Federal sex crimes include those forcible and other crimes with a sexual element that take place within a federal jurisdiction. They can also include sexual crimes leveled against individuals who cannot consent under the law, including minors and some individuals whose ability to consent is impaired by a medical or other condition.
In many cases, the sexual abuse of a minor can entail multiple federal charges. Child pornography is among the most serious of these. Colluding with even one other person for the purpose of producing, procuring, or disseminating sexually explicit material related to minors can likewise result in a federal conspiracy charge.
Sex Crimes Laws
Federal and state sex crime laws differ on various levels. For example, under United States law, each state is able to define the “age of consent” at which an individual is considered to have reached the age of majority and may legally consent to sexual activity. Each state may have its own laws related to these issues. However, regardless of state laws, certain sexual crimes against protected members of the population fall under federal jurisdiction.
Sex Crimes & Charges
The extent and severity of federal sex crime charges are determined by the facts of the case, including the age and state of mind of the victim, and the location or jurisdiction within which the crime took place.
- Aggravated sexual abuse, in which one uses force or the threat of force to make a person engage in sexual activity against their will, is a federal crime when it takes places within U.S. territorial jurisdiction or on federal property.
- Crossing state lines in order to engage in sexual activity with an individual who has not attained to the age of 12 is a federal offense, and certain other physical acts, acts of recording, or other acts may be separate offenses.
- Sexual abuse of a minor or ward under an individual’s trusted custody, or sexual abuse of a non-consenting individual by threats other than the threat of bodily harm or death, can all be federal offenses under certain circumstances.
Sex Crimes Punishment
Punishment for sexual crimes generally entails a long prison sentence as well as a lifetime registration as a sex offender. Sex offender registration demands that the individual take part in state and federal database programs as required. He or she must also notify the local community and may face restrictions in terms of where he or she may live or work.
Sex Crimes Sentencing Guidelines
Specific sex crimes are punishable by different terms of imprisonment. Sexual conduct with non-minors by force or threat is punishable by a term of imprisonment of between three and ten years depending upon the details of the offense. Sexual abuse of a minor may result in a prison term of up to life, including any period of years. Notably, female genital mutilation of anyone who has not obtained the age of 18 years may cause one to be fined or imprisoned, with terms of imprisonment up to five years.
Sex Crimes Statute of Limitations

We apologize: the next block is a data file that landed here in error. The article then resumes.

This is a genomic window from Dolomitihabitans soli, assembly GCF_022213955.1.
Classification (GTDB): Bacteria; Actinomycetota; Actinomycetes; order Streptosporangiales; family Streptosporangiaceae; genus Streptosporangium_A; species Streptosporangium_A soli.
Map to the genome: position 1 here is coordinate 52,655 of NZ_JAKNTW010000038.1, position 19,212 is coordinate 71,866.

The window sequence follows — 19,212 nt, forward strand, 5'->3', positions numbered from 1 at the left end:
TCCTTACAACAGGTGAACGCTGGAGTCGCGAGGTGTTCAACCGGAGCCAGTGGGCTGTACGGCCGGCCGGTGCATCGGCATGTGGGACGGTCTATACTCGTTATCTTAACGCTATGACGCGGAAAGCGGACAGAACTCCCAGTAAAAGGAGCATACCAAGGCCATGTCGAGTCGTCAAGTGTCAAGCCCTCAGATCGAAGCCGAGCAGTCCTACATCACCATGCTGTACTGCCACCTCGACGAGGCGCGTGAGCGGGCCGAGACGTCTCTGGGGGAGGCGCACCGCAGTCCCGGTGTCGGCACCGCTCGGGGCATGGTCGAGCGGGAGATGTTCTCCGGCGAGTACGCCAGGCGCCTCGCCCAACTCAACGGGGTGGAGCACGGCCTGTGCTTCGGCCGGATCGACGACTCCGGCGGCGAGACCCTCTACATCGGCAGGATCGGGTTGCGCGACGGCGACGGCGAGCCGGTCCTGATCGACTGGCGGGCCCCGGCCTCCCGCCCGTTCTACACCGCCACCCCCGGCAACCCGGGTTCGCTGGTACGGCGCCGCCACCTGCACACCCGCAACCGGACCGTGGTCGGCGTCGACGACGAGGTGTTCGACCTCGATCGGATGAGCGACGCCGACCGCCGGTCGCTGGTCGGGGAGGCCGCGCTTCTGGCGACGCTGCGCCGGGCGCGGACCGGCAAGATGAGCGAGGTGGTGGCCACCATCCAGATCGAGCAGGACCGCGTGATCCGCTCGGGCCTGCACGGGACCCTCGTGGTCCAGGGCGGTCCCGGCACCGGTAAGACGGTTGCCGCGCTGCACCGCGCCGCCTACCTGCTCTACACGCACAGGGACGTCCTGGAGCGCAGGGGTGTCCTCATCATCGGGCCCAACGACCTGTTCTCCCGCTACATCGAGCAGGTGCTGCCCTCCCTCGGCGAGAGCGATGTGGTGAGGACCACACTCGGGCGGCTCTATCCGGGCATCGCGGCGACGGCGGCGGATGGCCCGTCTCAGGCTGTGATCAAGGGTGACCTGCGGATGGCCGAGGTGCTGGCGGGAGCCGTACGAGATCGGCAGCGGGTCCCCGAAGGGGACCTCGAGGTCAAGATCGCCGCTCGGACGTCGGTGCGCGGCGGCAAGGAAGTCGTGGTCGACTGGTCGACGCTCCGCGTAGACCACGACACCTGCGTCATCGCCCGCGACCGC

Under the modern federal rules, prosecution, trial or punitive sanctions regarding noncapital federal offenses cannot be instituted if no indictment or entry of information has occurred within five years of the offense. (See Federal Rules of Criminal Procedure, §3282 et subs.) However, it is important to understand that the statute of limitations for some sex crimes is regularly extended between 7 and 10 years or more, especially for cases involving minors.
Sex Crimes Cases
Sex crimes cases can be some of the most traumatic and difficult to prosecute. Recently, several high profile cases have made it clear that sex crimes continue to be committed throughout the United States. Sex crimes can range from individual acts to large scale conspiracies involving the sexual abuse of hundreds or thousands of people. Some recent examples include:
- In connection with the alleged kidnapping, serial rape and torture of several female victims, Cleveland-based Ariel Castro was sentenced to 1,000 years in prison. He was later found dead in his cell. (Huffington Post)
- In mid-2013, more than 150 individuals were arrested in connection with the bust of a sexual slavery ring, which allowed more than 100 children to be rescued from a life of prostitution. (USA Today)
Sex Crimes Quick Links & References
- Concise Overview of Federal Sex Offense Laws from a West Virginia Nonprofit
- Findings & Recommendations: Federal Sentencing Related to Child Sex Crimes (PDF)
- Revisions to Federal Uniform Crime Report Definition of Rape Ordered by Eric Holder
- Campus Sex Crimes Prevention Act and Expansion of Relevant Federal Laws
- National Guidelines on Sex Offender Registration and Notification
Sex Crime Laws by State
Alabama, Alaska, Arizona, Arkansas, California, Colorado, Connecticut, Delaware, Florida, Georgia, Hawaii, Idaho, Illinois, Indiana, Iowa, Kansas, Kentucky, Louisiana, Maine, Maryland, Massachusetts, Michigan, Minnesota, Mississippi, Missouri, Montana, Nebraska, Nevada, New Hampshire, New Jersey, New Mexico, New York, North Carolina, North Dakota, Ohio, Oklahoma, Oregon, Pennsylvania, Rhode Island, South Carolina, South Dakota, Tennessee, Texas, Utah, Vermont, Virginia, Washington, West Virginia, Wisconsin, Wyoming